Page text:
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Welding Secures America’s Infrastructure

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Welding is an integral aspect of America’s building industries, from shipbuilding to skyscrapers, superhighways, bridges and virtually everything in between. A scaffolding of welded steel (or other metal) is often the foundation over which a building’s structural and aesthetic facades are laid. With that support in place, architects, engineers and designers can create imaginative yet highly functioning facilities, knowing the final product will be durable as well as beautiful. Some form of the welding process is involved in as much as 50 percent of the gross national product of the U.S., and, with dozens of welding methods available, there is probably at least one form that can respond to your connecting or fastening concern.

How welding works

Connecting metals to other metals takes either heat or pressure or some combination of both. Unlike other fastening processes (like bolting, for example, which requires the piercing of at least one of the pieces), welding does not puncture either part involved in the weld. Instead, the welding process essentially melts both parts into each other where the weld happens. The chemical makeup of both pieces changes at the weld joint, which becomes a combination of the two. When the melted aspects of the two pieces cool, they are indelibly bonded with and into each other, establishing an almost unbreakable connection.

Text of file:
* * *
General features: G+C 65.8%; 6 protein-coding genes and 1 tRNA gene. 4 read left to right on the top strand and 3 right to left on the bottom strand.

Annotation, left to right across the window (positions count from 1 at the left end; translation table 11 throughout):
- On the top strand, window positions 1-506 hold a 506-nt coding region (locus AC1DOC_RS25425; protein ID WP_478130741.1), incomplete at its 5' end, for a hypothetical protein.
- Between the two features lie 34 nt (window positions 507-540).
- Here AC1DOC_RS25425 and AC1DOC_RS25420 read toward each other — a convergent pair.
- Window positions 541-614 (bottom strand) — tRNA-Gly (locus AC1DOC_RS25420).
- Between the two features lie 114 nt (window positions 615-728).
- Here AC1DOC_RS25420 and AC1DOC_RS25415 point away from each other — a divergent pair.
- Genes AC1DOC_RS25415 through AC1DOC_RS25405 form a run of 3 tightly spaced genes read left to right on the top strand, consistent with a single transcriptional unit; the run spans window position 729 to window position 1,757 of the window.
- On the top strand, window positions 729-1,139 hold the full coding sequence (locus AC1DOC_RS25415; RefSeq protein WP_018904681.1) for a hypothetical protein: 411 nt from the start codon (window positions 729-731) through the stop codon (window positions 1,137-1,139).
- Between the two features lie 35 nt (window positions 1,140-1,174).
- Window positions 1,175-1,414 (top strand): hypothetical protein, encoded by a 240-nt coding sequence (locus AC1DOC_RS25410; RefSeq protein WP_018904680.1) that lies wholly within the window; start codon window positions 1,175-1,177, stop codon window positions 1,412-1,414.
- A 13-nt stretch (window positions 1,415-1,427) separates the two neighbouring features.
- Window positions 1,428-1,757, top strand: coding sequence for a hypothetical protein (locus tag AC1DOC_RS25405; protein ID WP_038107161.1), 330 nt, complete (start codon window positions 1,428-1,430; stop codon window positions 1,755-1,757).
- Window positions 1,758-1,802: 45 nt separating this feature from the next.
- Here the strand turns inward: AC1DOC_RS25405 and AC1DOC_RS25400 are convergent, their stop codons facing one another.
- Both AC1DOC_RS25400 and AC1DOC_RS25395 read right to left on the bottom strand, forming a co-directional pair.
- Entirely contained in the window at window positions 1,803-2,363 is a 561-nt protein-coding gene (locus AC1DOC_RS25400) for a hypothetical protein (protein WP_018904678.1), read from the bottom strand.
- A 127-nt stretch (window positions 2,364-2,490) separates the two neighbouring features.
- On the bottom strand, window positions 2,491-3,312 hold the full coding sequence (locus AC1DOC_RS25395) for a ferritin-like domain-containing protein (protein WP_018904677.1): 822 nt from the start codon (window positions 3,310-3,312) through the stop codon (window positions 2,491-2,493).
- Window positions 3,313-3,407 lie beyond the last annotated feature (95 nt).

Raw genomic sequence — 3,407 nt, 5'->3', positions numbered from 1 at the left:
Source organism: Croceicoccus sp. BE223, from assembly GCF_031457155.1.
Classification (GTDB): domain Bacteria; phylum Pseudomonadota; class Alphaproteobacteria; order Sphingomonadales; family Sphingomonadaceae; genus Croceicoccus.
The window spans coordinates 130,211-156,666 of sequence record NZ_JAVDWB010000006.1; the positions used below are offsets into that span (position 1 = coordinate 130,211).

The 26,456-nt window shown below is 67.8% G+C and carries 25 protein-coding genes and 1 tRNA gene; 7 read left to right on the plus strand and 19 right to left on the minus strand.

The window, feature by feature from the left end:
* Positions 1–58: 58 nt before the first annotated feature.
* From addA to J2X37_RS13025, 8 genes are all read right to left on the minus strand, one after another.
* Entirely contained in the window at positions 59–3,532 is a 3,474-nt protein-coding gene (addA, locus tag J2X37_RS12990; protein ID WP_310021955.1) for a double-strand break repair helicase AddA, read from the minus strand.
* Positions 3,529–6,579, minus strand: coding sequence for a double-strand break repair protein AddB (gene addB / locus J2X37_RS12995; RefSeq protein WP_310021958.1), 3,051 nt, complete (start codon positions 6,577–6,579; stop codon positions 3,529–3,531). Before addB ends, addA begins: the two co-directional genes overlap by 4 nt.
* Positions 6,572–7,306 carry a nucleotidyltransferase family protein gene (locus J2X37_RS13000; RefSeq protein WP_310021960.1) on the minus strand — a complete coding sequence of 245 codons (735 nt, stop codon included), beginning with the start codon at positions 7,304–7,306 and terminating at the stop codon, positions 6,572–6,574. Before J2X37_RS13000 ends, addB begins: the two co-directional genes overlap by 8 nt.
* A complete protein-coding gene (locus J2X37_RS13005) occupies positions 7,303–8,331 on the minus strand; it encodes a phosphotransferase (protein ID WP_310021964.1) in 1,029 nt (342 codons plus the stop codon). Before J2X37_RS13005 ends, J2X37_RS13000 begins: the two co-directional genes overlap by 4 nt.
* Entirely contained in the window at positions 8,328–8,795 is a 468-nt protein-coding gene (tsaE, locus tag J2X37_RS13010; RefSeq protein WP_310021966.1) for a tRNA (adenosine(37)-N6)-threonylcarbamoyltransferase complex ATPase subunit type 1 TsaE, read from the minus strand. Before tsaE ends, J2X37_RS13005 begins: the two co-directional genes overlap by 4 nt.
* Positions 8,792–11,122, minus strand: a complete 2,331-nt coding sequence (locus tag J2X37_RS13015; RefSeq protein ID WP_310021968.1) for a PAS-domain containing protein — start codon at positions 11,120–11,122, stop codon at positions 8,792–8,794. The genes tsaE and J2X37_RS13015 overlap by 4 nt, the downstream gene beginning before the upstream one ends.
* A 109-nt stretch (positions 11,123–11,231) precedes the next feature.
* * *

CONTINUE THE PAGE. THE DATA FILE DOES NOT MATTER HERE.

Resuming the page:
Stud welding, a method that applies a metal fastener to one side of a substrate metal, is frequently used in projects that require an aesthetically clean appearance on the face of one of the pieces. A common example of this type of weld is found in cookware, where handles or ornamentation are applied to one side of the pan without any marring of the opposite side of the welded site. Shipbuilding relies on stud welding to soundly connect metal parts to each other without puncturing either one. Not surprisingly, this aspect is especially critical when crafting the hull of the boat. Additionally, no multi story building or steel bridge is complete without stud welding as an integral part of composite structural design.

 

Welding methods are as diverse as they need to be to complete the connection. Underwater divers can use specialized welding equipment that does not require a flame or a dry “habitat” for the weld to form. In space, the lack of an atmosphere creates an ideal welding site, because there are no extraneous gases to interact with the process. Welding was used to craft a significant percentage of the International Space Station.

Welding options are plentiful

When constructing virtually anything, welding often offers the quickest, cleanest and strongest connection between two metals, regardless of the size, location or complexity of the project. For 40 years, Image Industries has been assisting, advising and stud welding for clients on hundreds of large and small projects around the world. The next time you drive across a bridge, thank the welders who created the structure that easily facilitates your crossing of an otherwise impassable stretch.

If you have questions about stud welding contact your sales representative or the factory for trouble shooting!